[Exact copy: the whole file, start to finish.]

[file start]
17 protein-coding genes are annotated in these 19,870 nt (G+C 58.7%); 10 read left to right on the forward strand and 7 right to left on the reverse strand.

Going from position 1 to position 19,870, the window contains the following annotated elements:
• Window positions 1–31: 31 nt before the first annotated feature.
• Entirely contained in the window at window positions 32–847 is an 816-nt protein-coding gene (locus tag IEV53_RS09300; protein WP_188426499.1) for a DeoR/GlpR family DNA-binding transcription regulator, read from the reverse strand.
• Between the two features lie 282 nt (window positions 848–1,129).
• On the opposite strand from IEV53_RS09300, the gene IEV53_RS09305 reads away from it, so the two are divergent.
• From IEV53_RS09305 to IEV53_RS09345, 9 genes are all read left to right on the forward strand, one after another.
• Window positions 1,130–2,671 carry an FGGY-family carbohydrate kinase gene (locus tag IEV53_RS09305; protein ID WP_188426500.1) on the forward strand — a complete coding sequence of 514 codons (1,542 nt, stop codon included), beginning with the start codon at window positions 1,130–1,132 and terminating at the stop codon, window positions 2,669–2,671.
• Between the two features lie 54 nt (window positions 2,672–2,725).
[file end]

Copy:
17 protein-coding genes are annotated in these 19,870 nt (G+C 58.7%); 10 read left to right on the forward strand and 7 right to left on the reverse strand.

Going from position 1 to position 19,870, the window contains the following annotated elements:
• Window positions 1–31: 31 nt before the first annotated feature.
• Entirely contained in the window at window positions 32–847 is an 816-nt protein-coding gene (locus tag IEV53_RS09300; protein WP_188426499.1) for a DeoR/GlpR family DNA-binding transcription regulator, read from the reverse strand.
• Between the two features lie 282 nt (window positions 848–1,129).
• On the opposite strand from IEV53_RS09300, the gene IEV53_RS09305 reads away from it, so the two are divergent.
• From IEV53_RS09305 to IEV53_RS09345, 9 genes are all read left to right on the forward strand, one after another.
• Window positions 1,130–2,671 carry an FGGY-family carbohydrate kinase gene (locus tag IEV53_RS09305; protein ID WP_188426500.1) on the forward strand — a complete coding sequence of 514 codons (1,542 nt, stop codon included), beginning with the start codon at window positions 1,130–1,132 and terminating at the stop codon, window positions 2,669–2,671.
• Between the two features lie 54 nt (window positions 2,672–2,725).